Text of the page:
29 January 2012

Because of her unique structure, the Catholic Church is perhaps humanity's last bulwark of genuine appreciation of the difference between the sexes.
--Hans Urs von Balthasar

Saint Teresa Benedicta (born Edith Stein) composed these essays in the years following her conversion to Catholicism but before her entry into the Carmel from which she was eventually deported to the Nazi death camps. During this interim period, Stein dedicated herself (among many other things) to an articulation of a theological vision of femininity that both recognized the myriad changes in how women were being regarded (and how they regarded themselves) as well as the theologoumena of Christian revelation. With the upheaval generated by the first world war and the subsequent recovery efforts enlisting the help of men, women, and children alike, traditional feminine roles were called into question. Women seemed capable of accomplishment in the very areas previously denied to them. Stein sought to sort out the wheat from the chaff and present God's plan for man and woman in the midst of this world turned on its head.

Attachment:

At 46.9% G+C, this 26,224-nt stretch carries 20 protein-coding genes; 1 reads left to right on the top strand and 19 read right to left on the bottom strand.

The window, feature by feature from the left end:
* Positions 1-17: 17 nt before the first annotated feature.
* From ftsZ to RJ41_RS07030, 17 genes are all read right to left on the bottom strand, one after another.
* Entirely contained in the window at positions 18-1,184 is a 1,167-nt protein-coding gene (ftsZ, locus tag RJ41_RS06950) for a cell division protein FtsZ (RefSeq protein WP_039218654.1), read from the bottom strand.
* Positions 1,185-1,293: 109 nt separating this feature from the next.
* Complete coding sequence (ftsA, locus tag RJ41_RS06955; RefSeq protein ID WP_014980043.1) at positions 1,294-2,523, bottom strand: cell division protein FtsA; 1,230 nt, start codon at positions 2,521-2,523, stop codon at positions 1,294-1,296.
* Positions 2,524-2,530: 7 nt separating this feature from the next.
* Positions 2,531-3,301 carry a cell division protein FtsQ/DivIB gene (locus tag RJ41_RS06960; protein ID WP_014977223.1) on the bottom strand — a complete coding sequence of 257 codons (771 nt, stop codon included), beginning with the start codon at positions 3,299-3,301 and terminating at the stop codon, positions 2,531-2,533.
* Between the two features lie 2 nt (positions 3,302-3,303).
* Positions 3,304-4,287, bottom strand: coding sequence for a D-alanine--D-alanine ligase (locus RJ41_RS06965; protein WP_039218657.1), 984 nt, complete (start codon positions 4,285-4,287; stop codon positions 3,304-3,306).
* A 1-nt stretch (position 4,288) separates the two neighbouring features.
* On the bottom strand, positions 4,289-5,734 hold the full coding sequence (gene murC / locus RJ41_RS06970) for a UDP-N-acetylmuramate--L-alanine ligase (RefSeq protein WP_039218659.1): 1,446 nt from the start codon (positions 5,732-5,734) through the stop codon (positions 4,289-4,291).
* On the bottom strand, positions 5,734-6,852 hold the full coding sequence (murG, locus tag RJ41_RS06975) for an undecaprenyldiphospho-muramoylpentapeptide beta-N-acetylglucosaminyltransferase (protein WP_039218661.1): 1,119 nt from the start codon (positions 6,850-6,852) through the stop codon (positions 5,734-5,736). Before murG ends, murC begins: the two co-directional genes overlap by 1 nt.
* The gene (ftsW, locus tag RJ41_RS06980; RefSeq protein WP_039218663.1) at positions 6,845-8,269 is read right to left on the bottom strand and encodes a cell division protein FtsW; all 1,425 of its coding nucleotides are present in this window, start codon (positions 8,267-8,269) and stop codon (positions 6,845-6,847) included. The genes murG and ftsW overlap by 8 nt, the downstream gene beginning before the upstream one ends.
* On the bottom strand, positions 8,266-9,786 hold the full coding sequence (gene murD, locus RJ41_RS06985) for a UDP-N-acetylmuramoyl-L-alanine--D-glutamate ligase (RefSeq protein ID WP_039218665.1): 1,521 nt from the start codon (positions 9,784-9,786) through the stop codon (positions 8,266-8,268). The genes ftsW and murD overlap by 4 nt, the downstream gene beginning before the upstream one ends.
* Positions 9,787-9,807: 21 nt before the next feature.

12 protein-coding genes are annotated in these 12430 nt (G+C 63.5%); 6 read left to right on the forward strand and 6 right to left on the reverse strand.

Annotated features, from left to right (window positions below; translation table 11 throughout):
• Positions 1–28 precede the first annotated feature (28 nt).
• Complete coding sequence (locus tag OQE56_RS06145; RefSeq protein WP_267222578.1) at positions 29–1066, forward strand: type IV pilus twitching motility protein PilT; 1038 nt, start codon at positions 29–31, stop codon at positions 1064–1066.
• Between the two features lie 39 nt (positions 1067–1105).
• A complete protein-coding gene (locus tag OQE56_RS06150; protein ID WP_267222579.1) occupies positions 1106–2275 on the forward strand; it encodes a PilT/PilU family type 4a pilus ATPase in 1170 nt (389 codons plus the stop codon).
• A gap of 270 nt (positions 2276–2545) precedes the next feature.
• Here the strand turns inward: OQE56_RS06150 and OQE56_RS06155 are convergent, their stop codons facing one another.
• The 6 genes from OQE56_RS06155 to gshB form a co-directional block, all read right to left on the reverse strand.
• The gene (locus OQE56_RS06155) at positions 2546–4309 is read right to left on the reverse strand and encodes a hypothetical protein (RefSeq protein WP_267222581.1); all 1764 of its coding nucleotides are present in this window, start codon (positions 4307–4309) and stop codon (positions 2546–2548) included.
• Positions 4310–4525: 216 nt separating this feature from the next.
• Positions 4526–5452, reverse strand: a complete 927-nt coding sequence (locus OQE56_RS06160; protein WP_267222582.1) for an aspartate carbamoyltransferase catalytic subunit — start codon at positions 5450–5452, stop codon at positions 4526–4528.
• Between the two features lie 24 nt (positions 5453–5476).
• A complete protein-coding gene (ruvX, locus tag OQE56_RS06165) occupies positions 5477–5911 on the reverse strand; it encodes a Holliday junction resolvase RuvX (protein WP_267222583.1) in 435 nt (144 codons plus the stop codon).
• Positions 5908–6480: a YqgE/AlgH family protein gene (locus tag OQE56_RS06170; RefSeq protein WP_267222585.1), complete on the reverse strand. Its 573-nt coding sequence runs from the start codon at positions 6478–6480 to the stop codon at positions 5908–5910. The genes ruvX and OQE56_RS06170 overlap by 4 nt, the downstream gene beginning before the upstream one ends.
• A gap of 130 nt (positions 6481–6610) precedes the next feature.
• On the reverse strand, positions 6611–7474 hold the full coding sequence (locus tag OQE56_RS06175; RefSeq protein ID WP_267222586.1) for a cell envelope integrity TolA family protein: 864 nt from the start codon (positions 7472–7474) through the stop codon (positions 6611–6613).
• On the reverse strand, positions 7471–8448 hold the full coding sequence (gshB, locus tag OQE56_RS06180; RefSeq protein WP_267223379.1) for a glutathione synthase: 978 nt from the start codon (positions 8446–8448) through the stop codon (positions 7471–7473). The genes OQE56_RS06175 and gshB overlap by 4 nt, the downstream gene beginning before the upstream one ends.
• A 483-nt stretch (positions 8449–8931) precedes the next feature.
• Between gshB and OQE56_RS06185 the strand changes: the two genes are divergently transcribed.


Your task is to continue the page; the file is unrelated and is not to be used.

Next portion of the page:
I came across this book during research for a talk on the Catholic Church's reservation of priestly ordination to men alone, and Stein does touch on the issue briefly, but I found her presentation of the meaning of a particular calling for the male and female sex insightful and profound. Her philosophical training obviously shines through here, though without obscuring her points in technical terminology--most of these essays are adapted from lectures delivered to women's organizations simply interested in sorting through the rhetoric of women's emancipation. She even resorts to sampling from literary forms in her pursuit of the feminine vocation, earning a big A+ in my book for referencing a character in Sigrid Undset's quadrilogy The Master of Hestviken.

Some might consider a book written in the 1930s hopelessly outdated for a contemporary discussion on woman, but the power of her perspective has a ring of truth about it that ought not be hastily dismissed. I would encourage anyone with an interest in the subject to dive in to her essays and take her seriously.

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